A drive inland from Alicante is an area of great beauty and history; Tibi. This craggy district was formerly the boundary between the kingdoms of Aragon and Castille and is still a linguistic watershed between Castilian Spanish and Valenciano speakers. Its even earlier history is marked by the Islamic period castle whose remains can still be seen perched atop a rocky hillside. Our visit to Tibi was however not to visit the castle or to practise the local languages. Our visit was to see one of the earliest fresh water reservoirs still in use anywhere in Europe. 

The Reservoir of Tibi was formed between 1579 and 1594 by the construction of a masonry dam across the path of the Monegre River at a point 2 kilometres south of the town of Tibi. The creation of the reservoir was ordered by King Felipe the Second. The reservoir was designed to provide reliable water supplies to the agricultural land surrounding Alicante known as the  Horta d’Alacant. It still fulfils that function over 400 years later!  

We visited the public viewing point that is signposted in the area; driving through spectacular landscape along an increasingly rural lane. We arrived at a spit of land jutting out over the reservoir where the flooded valley bends, thus affording views along both limbs of the watercourse. The lush greenery of the surrounding hills is deceptive – one is only a stone’s throw from the parched coastline. The calm waters are also somewhat misleading, Spain is a land of alternating drought and flood, most Spanish rivers have the ability to turn into destructive torrents after heavy rainfall or seasonal snowmelt. The Tibi reservoir itself was partly damaged in 1697 after flooding; a spillway had to be constructed to allow surplus water to be safely drained from the reservoir.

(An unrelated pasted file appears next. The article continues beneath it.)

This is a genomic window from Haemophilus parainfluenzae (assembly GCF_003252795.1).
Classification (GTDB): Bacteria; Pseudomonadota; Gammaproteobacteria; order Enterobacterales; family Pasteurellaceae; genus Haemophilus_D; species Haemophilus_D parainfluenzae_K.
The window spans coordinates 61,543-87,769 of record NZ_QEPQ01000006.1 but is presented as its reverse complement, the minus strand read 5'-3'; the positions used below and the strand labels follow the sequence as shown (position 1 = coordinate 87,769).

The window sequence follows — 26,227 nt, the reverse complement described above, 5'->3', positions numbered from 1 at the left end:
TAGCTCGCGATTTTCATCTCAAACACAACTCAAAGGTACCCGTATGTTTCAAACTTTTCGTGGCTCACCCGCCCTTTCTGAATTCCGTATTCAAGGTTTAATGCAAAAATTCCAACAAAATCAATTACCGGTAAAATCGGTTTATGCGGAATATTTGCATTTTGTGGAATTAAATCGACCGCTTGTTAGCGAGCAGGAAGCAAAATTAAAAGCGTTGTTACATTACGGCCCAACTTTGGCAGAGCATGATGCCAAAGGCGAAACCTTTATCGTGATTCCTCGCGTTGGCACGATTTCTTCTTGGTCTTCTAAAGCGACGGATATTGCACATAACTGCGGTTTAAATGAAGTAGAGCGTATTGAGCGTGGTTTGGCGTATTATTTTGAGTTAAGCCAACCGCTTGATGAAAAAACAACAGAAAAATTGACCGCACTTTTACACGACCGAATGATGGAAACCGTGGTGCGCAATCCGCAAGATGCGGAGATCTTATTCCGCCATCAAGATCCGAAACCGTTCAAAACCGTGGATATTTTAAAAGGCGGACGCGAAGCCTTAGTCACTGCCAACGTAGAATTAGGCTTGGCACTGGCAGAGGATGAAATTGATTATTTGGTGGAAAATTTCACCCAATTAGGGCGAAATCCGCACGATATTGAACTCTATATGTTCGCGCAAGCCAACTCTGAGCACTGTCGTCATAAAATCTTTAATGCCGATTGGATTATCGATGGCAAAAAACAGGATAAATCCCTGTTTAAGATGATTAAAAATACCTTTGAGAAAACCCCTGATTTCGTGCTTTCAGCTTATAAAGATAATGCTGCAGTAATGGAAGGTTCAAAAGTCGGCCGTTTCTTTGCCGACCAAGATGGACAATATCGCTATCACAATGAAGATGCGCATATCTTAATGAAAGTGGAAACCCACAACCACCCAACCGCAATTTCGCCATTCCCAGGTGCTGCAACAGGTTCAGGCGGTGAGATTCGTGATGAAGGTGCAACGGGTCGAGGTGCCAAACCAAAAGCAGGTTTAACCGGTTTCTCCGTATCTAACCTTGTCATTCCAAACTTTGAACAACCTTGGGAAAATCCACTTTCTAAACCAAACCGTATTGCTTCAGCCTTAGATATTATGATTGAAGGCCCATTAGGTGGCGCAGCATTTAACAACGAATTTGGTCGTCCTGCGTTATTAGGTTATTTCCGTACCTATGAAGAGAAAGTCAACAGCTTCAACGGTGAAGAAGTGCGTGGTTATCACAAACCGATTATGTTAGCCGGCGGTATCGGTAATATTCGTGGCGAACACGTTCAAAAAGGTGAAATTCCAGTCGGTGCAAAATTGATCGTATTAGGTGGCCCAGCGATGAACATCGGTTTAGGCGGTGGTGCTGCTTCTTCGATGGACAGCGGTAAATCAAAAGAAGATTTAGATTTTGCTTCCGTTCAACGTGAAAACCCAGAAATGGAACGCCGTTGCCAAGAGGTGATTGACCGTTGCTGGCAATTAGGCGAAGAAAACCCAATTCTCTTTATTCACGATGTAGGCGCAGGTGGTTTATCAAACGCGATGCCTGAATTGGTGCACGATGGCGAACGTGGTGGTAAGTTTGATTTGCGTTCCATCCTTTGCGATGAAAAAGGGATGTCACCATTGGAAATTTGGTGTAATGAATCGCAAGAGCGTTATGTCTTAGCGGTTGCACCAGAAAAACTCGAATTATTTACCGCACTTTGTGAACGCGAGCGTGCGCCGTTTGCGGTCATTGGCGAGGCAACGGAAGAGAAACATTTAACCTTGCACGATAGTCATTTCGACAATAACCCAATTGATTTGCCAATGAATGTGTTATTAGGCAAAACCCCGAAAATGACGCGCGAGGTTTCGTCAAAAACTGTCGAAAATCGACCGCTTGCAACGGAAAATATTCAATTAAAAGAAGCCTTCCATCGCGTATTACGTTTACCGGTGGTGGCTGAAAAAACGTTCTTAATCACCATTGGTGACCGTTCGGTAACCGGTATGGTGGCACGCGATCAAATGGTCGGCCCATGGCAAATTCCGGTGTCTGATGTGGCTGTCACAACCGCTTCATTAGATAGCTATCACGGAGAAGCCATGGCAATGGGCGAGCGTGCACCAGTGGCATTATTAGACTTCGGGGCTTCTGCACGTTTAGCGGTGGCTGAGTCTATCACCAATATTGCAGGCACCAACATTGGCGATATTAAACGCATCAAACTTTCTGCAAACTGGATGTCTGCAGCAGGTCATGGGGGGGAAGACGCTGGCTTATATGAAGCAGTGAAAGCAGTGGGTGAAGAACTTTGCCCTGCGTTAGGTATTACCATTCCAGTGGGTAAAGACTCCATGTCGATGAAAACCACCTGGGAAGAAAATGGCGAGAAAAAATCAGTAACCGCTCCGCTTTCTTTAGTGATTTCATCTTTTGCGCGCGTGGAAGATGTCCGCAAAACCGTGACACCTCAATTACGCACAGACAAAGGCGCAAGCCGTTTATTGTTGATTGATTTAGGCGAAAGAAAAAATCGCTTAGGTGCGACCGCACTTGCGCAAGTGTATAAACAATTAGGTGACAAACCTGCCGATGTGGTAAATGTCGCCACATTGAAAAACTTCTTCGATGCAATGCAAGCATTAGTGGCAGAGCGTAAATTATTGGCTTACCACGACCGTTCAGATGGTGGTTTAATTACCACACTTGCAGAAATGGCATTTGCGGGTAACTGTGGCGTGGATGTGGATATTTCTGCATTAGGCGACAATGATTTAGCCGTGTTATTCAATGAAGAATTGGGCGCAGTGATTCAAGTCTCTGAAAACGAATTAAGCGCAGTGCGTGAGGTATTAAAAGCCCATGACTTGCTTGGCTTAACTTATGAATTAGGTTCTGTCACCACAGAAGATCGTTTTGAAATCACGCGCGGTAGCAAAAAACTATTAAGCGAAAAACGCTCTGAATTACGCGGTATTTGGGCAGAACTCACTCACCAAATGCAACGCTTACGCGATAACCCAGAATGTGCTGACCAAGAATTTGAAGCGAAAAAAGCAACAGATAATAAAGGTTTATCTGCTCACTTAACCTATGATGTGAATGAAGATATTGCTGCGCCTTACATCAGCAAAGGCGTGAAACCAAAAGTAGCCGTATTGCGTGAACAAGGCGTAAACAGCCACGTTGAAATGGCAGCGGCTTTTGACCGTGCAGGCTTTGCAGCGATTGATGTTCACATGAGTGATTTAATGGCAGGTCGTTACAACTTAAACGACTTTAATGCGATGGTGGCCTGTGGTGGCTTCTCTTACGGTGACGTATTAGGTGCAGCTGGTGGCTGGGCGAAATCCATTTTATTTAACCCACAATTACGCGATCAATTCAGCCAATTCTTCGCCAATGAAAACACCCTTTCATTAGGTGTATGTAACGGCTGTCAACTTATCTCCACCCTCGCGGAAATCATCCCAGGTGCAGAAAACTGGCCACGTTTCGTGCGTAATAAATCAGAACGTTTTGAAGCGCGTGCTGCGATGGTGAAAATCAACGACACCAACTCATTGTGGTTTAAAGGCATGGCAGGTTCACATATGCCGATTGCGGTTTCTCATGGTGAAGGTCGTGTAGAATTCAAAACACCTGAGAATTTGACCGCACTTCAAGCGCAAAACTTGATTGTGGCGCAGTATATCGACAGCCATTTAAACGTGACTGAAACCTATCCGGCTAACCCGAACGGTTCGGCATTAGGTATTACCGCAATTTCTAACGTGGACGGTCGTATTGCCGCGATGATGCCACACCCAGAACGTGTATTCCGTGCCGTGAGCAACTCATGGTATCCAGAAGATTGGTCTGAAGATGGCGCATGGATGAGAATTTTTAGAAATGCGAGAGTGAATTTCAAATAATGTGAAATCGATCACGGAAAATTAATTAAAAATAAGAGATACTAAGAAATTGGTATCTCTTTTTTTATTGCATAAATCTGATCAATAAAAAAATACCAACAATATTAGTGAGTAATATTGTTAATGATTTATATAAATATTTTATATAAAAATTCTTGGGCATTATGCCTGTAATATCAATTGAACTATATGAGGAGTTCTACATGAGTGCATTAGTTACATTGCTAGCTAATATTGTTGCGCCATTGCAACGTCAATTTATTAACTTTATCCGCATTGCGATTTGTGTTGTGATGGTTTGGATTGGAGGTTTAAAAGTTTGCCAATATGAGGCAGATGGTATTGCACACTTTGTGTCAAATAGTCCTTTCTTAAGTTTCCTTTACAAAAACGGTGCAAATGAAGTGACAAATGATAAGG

Conserving and managing precious water has been part of Iberian life for centuries. The Romans built the monumental aqueducts, most famously at Segovia, that allowed their great cities to rise on this peninsula. The Moorish peoples famously used their water management skills to create lush gardens and plantations, even in the arid regions of modern day Andalucia. Spanish rulers, especially dictators such as Primo de Rivera, celebrated their creation of reservoirs as evidence of their supposedly beneficial rule. Water remains a source of conflict in contemporary Spain: Our visit last year to the beautiful Ebro River region of Tarragona included seeing huge banners paid for by local councils demonstrating their objection to the transfer of River Ebro water to feed southern Spain’s agriculture and tourism.  

Water can also be a force for destruction and chaos. As we write this article, parts of Western Spain are experiencing serious flooding with heartbreaking scenes on television of people forced from their homes as everything they possess is destroyed by uncontrollable waters. Spanish cities built around rivers, such as Elche, have high embankments and deep channels to protect the city on the occasions when a shallow stream turns into a monster.    

All Spaniards know the history of Valencia’s terrible flood in 1957. The reaction to that flooding of Valencia was to divert the Turia River under the Plan Sur and on the former river bed create the famous linea park that is such a wonderful feature of Valencia today. Big flood relief provisions are now routinely part of Spanish urban planning. Next time you visit San Juan Playa take a little time to examine the La Marjal park which is designed to be floodable to absorb flood water from upstream flows and thereby protect the urban areas of San Juan Playa. It is possible to take guided tours of the park organised by the local water company: 


As climate change increasingly disrupts our world, causing new imbalances in the patterns of rainfall and drought, we will have to develop measures to conserve freshwater and also to protect ourselves from nature’s power. The world would do well to learn from the peoples of the Iberian peninsula who have always lived with this dilemma. They have learned to respect water and have suffered when they took it for granted, we would all do well to respect our water in the years ahead. We invite you to visit Valencia, San Juan or Tibi to see the products of this watery feature of Spanish life.